A NEW ENGINE AT CROSSNESS
The following article describes the removal of a steam engine to a new home at Crossness Engines Trust. The article appears in the Spring 2002 edition of Crossness Engines Record and in the April 2002 edition of the GLIAS Newsletter (from which this version is scanned)
Crossness Engines has recently earned out a rescue mission on a Stewart engine from David Evans of Crayford, Kent. I doubt whether many of the staff of David Evans were aware of the existence of the small steam engine tucked away in one of their smaller print shops. When I made enquiries whilst on a conducted tour of the silk printing works some years ago, the official guide had to seek advice from an older member of staff before the engine was located and I was allowed to see it.
When members of the Crossness Engines Trust (CET) learnt of the intention of David Evans and Co. to close their works at Crayford we were of course concerned for the fate of the engine. Mike Dunmow, Executive Secretary of the Trust, wrote to 'Evans' enquiring as to the disposal of the engine and if there was no better home for it, might Crossness Engines recover it for conservation.
An agreement was reached and an advance party from CET went along to the silk printing works at. Bourne Road, Crayford to assess the work involved in recovery. The team, including Colin Bowden, arrived on 15th November 2001 and photographed and measured the engine and its location within the works. Preliminary marking and engine stripping was then carried out, removing the steam and exhaust pipes and loosening various nuts in preparation for the next visit.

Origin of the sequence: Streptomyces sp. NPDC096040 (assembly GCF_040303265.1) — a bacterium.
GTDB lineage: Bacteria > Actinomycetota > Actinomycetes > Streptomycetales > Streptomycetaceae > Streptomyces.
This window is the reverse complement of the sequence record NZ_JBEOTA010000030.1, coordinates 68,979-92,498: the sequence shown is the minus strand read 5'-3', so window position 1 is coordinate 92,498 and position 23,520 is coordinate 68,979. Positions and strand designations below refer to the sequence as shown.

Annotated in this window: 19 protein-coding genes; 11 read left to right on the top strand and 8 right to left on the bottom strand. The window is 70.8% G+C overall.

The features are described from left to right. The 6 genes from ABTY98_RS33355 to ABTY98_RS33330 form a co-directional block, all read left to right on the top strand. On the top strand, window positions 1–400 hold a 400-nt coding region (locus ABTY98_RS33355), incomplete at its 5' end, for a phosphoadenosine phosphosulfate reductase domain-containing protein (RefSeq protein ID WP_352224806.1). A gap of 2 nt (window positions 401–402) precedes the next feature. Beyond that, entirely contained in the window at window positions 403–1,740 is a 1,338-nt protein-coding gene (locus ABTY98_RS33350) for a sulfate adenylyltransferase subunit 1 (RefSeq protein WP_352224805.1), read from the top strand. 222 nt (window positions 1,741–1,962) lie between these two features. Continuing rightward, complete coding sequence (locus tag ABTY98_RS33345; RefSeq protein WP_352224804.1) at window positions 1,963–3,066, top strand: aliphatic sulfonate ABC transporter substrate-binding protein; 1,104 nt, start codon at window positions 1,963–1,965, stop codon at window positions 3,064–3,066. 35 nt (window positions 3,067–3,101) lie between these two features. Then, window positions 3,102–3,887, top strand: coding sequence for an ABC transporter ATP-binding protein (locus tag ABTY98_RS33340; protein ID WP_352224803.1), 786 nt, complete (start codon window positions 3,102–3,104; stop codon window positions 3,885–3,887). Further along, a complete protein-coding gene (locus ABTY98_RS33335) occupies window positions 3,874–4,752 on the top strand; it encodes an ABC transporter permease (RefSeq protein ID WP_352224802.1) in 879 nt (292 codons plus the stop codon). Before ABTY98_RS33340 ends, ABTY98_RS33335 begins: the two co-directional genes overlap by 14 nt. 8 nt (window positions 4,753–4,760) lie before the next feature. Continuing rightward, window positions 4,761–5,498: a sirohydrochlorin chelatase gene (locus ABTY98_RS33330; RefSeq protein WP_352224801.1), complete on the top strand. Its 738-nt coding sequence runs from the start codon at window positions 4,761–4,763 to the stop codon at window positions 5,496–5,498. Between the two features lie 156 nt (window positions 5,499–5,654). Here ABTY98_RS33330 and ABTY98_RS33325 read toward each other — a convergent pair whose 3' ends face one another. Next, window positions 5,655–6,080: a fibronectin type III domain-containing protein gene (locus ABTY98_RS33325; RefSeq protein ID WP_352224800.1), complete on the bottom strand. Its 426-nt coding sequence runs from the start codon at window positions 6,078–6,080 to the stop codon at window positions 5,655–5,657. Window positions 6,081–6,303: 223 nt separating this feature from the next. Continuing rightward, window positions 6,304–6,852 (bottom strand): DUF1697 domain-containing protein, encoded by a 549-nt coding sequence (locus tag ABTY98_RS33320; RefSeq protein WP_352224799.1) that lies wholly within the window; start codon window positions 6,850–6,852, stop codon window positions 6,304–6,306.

An assessment was also made at this time as to the amount, of lifting tackle and scaffolding required to safely dis-assemble the engine. The next visit was on 23rd November 2.003, when the main cam con-rods and valve con-rods were 'pop marked' and removed from the engine. It was deemed prudent to bring these items back to 'Crossness' for safekeeping. Lack of heavy transport meant that the scaffolding and lifting tackle could not be taken to the works on this visit. On the 8th November 200! The cylinders, valve-boxes and crosshead sliders were removed ready for collection. With heavier transport we arrived at the now closed works on the 20th December 2001 and erected a scaffold frame and lifting tackle. It must be said that although the engine is quite small it was close to a wall and hemmed in by a rather-large tentering machine. With the chain hoist securely slung and web slings attached the camshaft, flywheel and belt-wheel were lifted clear of the 'A' frame and 'tarzaned' to one end of the engine base. The engine’s 'A' frame was then lifted clear of its retaining studs and loaded onto a suitable trolley and removed to the front of the building ready for collection at a later date.
On this visit the smaller parts were removed to 'Crossness', leaving only the heaviest two pieces, the 'A' frame and flywheel, camshaft and belt wheel to collected. On 4th January 2002 the team arrived with. a low truck with a HIAB and the remaining two pieces of engine-were loaded and taken back to Crossness Engines Museum. It is the intention, of the Trust that the engine will eventually be cleaned, conserved and re-assembled and mounted on a mobile base to become a static display.
ENGINE DATA: The engine was built by Stewart of Glasgow and is a diagonal duplex with the cylinders located one on each leg of an 'A' frame. The cam, flywheel and drive-wheel are mounted in hearings at the apex of the frame. The cylinders are five-inch diameter with a ten-inch throw, the piston-rods work through guide-blocks mounted on each leg of the 'A' frame and up to the cranks on the main shaft. The overall size of the engine is fifty-nine inches high by thirty-two inches wide; the 'A' frame is forty inches high, sixty inches long and sixteen inches wide. The flywheel is thirty-six inches diameter by four inches wide. The supplier: T Mitchell & Sons, Bolton, Lancs. Serial No. 9326
THE PROJECT WORK TEAM: Mike Dunmow, Alan Boakes, Harry Collinson, David Dawson, Laurie Dunmow, John Ridley, Peter J. Skilton, David Wilkinson and Martin Wilson.
Research continues about Stewarts of Glasgow and our engine in particular.